07 September 2011
The buildings of the Old Royal Naval College, one of London’s most famous riverside landmarks, have attracted visitors from around the world for hundreds of years. Before Sir Christopher Wren’s buildings of the Royal Hospital for Seamen were built, a Tudor Palace stood on the site. Ambassadors from the royal courts of Europe were regular visitors, and the sumptuous Palace and its royal inhabitants hosted many banquets and jousting tournaments. In the 18th and 19th centuries, the Royal Hospital buildings were a refuge for naval veterans. Sailors recruited into the Royal Navy from far and wide – from the Caribbean to the East Indies – came to Greenwich to live out their final days in peace.
From 1873 to 1998, the Royal Naval College was established in the buildings. The College quickly became the most highly rated naval officers’ training college in Europe. Students from overseas navies who wanted to gain a detailed knowledge of modern naval practice came to study in Greenwich, with officers from Russia, Japan and China among the first arrivals.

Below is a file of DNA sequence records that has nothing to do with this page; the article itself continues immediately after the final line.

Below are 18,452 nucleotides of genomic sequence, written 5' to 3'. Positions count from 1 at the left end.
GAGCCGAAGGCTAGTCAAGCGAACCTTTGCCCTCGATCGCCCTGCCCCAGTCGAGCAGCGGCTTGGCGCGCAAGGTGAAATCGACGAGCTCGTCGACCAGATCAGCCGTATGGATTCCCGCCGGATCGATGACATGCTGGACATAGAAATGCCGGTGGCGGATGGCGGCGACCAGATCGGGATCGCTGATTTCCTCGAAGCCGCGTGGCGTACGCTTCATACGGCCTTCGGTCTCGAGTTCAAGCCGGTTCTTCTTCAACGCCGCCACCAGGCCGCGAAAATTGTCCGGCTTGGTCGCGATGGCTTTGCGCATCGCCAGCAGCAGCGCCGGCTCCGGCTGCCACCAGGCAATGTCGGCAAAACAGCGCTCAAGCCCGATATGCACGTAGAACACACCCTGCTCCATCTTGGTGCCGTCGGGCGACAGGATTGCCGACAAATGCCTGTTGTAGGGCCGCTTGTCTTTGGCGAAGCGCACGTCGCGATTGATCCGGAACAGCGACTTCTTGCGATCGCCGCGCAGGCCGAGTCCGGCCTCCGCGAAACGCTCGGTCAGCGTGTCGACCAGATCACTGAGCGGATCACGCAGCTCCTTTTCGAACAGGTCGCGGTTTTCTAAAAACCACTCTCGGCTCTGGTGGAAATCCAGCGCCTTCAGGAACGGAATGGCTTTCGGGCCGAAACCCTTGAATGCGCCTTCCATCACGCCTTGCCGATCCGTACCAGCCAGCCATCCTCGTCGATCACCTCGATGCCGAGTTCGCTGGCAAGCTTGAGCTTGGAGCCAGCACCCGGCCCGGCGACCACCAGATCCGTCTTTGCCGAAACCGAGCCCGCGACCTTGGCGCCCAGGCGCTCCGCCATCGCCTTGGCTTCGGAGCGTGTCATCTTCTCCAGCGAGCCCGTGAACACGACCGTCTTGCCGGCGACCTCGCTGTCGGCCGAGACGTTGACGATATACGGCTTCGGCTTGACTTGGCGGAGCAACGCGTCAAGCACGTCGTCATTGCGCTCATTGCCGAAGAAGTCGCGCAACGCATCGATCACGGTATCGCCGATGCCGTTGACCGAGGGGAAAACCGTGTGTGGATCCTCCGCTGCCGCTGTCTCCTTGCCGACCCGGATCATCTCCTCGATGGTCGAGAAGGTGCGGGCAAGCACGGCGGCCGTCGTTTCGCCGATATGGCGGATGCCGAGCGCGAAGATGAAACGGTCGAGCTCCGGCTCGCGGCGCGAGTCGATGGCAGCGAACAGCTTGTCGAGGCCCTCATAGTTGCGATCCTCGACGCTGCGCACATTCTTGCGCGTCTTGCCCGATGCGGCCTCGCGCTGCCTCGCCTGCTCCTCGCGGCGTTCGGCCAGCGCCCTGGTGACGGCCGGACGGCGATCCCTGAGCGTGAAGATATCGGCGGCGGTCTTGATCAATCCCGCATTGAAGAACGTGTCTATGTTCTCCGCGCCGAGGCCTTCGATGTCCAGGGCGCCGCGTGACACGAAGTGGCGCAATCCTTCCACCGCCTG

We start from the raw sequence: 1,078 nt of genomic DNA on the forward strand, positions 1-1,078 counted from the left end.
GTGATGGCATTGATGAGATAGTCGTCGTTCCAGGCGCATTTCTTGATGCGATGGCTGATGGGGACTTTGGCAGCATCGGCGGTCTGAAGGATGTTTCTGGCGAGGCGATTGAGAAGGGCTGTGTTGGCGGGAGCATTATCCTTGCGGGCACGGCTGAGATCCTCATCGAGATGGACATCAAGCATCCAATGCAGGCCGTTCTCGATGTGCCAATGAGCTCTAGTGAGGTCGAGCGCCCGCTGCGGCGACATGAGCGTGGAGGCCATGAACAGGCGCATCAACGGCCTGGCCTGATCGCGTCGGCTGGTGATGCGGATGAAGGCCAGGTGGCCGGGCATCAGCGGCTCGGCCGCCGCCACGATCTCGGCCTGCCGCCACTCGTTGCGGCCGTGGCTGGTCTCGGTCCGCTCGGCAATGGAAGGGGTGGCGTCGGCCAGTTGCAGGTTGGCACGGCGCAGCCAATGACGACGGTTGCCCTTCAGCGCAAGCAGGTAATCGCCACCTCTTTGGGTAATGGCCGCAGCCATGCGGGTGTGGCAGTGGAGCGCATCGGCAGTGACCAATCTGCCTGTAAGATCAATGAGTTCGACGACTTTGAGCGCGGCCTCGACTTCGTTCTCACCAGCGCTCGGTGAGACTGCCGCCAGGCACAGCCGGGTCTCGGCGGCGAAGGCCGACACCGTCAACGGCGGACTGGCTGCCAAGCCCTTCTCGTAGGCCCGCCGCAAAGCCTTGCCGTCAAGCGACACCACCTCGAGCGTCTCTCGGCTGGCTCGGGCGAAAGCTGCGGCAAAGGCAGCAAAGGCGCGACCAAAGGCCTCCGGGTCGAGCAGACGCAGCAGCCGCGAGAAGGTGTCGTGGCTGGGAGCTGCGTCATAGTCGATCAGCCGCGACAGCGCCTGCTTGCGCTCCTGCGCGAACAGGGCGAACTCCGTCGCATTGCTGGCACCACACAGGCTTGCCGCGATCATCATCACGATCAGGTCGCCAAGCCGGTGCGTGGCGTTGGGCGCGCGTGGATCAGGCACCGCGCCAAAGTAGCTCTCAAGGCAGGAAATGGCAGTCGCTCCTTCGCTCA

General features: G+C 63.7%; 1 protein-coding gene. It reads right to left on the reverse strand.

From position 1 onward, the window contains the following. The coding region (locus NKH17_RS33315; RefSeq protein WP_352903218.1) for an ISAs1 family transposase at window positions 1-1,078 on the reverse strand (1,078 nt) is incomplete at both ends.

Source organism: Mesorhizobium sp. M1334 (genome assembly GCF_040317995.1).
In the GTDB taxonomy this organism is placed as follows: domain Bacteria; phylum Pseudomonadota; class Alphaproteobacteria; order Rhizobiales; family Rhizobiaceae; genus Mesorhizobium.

Today our on-site partners are the University of Greenwich and Trinity Laban Conservatoire of Music and Dance, each of whom have a high proportion of international students, who greatly appreciate the value of studying in such a historic environment. The one 1.5 million visitors who come to the buildings of the Old Royal Naval College each year ensure that our global cultural connections are continuing into the future.
Posted by Jo Hall, Old Royal Naval College
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